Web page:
The mystifying Mr. Barry Zito 

click to enlarge After being the Giants’ scapegoat for years, Barry Zito proved he still has something to contribute, shutting out the Rockies. - DOUG PENSINGER/GETTY IMAGES
  • Doug Pensinger/Getty Images
  • After being the Giants’ scapegoat for years, Barry Zito proved he still has something to contribute, shutting out the Rockies.

In baseball, it was pointed out correctly, if not grammatically proper, by Hall of Famer Yogi Berra: You don’t know nothing. Or did you think Barry Zito would be a savior after Tim Lincecum, Madison Bumgarner and Matt Cain would be, not disasters, but at least disappointments?

To the contrary, one thing we all know is no matter how the A’s do, and that was a brilliant 1-0 win Monday night, they can’t draw beans, not with the kicking and screaming involved in their desperate attempt to flee to San Jose.

Maybe the Zito performance was one of those mystical things that like Bigfoot is never to be seen again. That is less important than the fact it was seen and recorded for posterity.

No runs for the Rockies? To paraphrase Gershwin, they can’t take that away from us. Or Barry.

Some Monday. The Giants and the A’s give up a combined zero runs. As the man said, if the other team doesn’t score, it’s impossible to lose.

Oakland’s Tom Milone, who came from Washington, allows Kansas City only three hits. San Francisco’s Barry Zito, who came from Oakland, allows the Rockies only four.

Zito called the result “really satisfying.” Others would describe it as really mystifying, but why? Since he joined the Giants in 2007, all we’ve talked about was his contract, as if a man with an opportunity to make good money should have refused to sign.

Barry could pitch. Barry can pitch. It’s just for the most part, Barry didn’t pitch.

Was it in his arm or his head? Sports can be baffling. Zito couldn’t throw a fastball in the right place.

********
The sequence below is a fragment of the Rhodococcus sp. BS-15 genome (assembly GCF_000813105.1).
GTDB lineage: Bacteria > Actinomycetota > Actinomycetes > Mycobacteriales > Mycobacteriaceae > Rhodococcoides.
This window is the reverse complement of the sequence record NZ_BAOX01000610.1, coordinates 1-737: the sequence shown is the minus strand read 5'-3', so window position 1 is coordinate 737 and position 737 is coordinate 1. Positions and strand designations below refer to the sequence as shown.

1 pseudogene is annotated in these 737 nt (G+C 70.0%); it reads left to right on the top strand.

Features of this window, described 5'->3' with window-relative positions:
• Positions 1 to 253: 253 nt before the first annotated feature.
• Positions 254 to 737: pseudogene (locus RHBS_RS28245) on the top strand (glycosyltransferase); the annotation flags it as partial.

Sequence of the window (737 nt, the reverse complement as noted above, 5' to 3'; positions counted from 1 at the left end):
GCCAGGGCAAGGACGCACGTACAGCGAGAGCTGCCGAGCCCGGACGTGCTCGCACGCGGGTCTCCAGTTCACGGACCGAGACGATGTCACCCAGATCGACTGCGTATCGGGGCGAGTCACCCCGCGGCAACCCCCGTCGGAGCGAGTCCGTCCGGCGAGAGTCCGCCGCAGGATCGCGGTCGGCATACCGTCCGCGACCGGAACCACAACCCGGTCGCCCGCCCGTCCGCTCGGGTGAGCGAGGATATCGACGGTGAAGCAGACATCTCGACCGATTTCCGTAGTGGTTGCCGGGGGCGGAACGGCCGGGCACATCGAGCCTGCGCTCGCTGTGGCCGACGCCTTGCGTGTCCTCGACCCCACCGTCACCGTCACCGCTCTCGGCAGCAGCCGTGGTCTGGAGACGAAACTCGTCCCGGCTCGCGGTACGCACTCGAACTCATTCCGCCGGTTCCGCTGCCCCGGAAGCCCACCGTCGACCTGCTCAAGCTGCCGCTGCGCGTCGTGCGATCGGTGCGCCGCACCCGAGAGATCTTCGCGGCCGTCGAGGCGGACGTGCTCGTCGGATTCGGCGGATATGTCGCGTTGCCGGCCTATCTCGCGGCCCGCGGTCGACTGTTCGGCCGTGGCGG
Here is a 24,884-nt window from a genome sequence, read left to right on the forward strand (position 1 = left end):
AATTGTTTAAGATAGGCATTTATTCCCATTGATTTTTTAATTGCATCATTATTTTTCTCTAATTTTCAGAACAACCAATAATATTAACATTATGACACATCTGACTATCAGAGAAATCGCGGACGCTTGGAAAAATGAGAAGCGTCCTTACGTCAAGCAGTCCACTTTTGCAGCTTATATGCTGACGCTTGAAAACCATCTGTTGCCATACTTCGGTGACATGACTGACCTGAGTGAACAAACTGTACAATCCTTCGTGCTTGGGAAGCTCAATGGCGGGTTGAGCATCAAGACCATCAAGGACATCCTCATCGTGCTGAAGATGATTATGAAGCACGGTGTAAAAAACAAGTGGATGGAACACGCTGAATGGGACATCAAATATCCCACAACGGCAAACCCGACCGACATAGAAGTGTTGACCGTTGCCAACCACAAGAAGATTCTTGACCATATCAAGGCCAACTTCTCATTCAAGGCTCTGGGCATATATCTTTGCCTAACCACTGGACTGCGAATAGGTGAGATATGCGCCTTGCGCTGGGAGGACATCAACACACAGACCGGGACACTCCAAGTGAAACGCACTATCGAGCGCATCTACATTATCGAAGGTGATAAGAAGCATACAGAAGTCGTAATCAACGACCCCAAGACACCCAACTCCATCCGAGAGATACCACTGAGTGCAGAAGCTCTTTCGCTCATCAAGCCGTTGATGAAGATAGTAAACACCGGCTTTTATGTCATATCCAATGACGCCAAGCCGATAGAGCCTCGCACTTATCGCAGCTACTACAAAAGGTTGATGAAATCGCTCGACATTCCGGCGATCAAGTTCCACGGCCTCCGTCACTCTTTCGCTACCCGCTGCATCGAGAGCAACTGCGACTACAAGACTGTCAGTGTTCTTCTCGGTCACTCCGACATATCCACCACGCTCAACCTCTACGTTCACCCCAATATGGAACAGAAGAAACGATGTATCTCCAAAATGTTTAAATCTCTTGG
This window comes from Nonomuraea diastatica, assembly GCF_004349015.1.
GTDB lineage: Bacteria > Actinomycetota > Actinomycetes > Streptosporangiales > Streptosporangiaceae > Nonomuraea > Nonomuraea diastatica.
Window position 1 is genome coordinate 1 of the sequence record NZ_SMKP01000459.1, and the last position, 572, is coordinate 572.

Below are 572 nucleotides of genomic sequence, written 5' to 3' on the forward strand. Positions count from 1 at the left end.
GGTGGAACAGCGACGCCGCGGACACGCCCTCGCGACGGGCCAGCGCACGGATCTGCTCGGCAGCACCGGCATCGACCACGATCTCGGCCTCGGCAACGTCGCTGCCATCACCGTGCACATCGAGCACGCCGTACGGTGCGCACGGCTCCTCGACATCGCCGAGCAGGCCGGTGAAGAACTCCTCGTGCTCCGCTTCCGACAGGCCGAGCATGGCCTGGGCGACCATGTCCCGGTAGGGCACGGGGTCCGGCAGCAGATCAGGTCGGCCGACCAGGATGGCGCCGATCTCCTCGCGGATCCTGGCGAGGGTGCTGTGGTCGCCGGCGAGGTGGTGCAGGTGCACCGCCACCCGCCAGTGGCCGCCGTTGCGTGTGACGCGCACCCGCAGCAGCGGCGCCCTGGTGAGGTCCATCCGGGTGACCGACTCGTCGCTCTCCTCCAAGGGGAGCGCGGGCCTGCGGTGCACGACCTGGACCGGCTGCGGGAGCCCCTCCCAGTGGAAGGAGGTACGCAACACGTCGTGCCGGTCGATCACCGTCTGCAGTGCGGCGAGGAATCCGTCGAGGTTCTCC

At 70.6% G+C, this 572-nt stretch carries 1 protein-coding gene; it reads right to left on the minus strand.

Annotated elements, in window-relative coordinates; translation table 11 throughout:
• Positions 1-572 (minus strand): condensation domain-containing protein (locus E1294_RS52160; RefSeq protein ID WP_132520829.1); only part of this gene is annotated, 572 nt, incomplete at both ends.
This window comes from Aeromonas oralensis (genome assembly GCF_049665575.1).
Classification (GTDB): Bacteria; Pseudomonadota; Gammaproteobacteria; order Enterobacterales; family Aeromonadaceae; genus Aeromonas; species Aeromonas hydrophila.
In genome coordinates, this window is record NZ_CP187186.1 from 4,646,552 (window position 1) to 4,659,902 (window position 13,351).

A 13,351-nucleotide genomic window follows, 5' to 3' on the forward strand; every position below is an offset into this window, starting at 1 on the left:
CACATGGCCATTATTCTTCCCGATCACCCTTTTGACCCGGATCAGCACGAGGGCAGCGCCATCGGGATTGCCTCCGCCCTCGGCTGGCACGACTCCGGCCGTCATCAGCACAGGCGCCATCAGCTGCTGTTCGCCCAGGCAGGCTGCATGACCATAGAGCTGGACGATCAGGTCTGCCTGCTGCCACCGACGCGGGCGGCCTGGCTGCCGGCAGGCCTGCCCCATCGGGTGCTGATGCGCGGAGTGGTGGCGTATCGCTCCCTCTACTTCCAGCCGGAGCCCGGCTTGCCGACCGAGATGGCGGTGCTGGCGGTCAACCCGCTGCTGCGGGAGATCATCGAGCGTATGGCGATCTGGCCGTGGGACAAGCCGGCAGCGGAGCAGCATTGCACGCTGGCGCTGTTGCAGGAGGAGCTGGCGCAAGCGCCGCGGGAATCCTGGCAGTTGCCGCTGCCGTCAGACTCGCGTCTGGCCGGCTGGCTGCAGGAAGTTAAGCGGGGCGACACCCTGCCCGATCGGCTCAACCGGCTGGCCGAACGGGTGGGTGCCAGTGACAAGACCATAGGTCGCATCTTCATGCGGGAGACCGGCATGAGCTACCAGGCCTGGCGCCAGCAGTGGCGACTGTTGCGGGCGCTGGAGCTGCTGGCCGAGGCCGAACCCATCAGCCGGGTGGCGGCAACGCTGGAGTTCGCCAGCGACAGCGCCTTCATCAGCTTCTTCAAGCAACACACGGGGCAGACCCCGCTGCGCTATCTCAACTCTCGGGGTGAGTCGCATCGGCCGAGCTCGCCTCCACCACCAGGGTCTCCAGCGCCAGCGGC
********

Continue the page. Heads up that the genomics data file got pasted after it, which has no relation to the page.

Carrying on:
Tiger Woods suddenly can’t hit a golf ball to the right place. A teaching pro told me last weekend at the Masters,

“Tiger looks like he’s trying too hard.” The past five seasons, Barry Zito absolutely was trying to hard.

Great athletes become great because they let the game come to them instead of trying to force themselves upon the game.

Dare we use the word master in another context, Zito’s pitching? If you can throw a shutout at Coors Field, elevation 5,280 feet, and who cares if the balls are kept in a humidor, you can pitch any place, anytime, against any team.

We have been warned not to make too much of the way Zito pitched. Why? We made a great deal about the way he previously had pitched, ineffectively, so why not give the man his just due, especially when the Giants started the season 0-3?

Zito has been blamed, indirectly because of that big contract, for many of the Giants’ weaknesses, critics claiming had Barry not been given his $126 million the team would be flush with cash and able to sign, well, not Albert Pujols, but some big-time power.

Barry became a scapegoat.

“If I wasn’t making so much money,” he told the New York Times in 2008, “the fans would show a little compassion.”

Whatever the fans showed, Zito showed them. He showed everyone he had the ability and courage to reach back to his Cy Young Award past.

We have to be pleased. Barry has to be pleased.

We may not know “nothing,” but we do know success is its own reward.

Art Spander has been covering Bay Area sports since 1965 and also writes on www.artspander.com and www.realclearsports.com. Email him at typoes@aol.com.

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Art Spander

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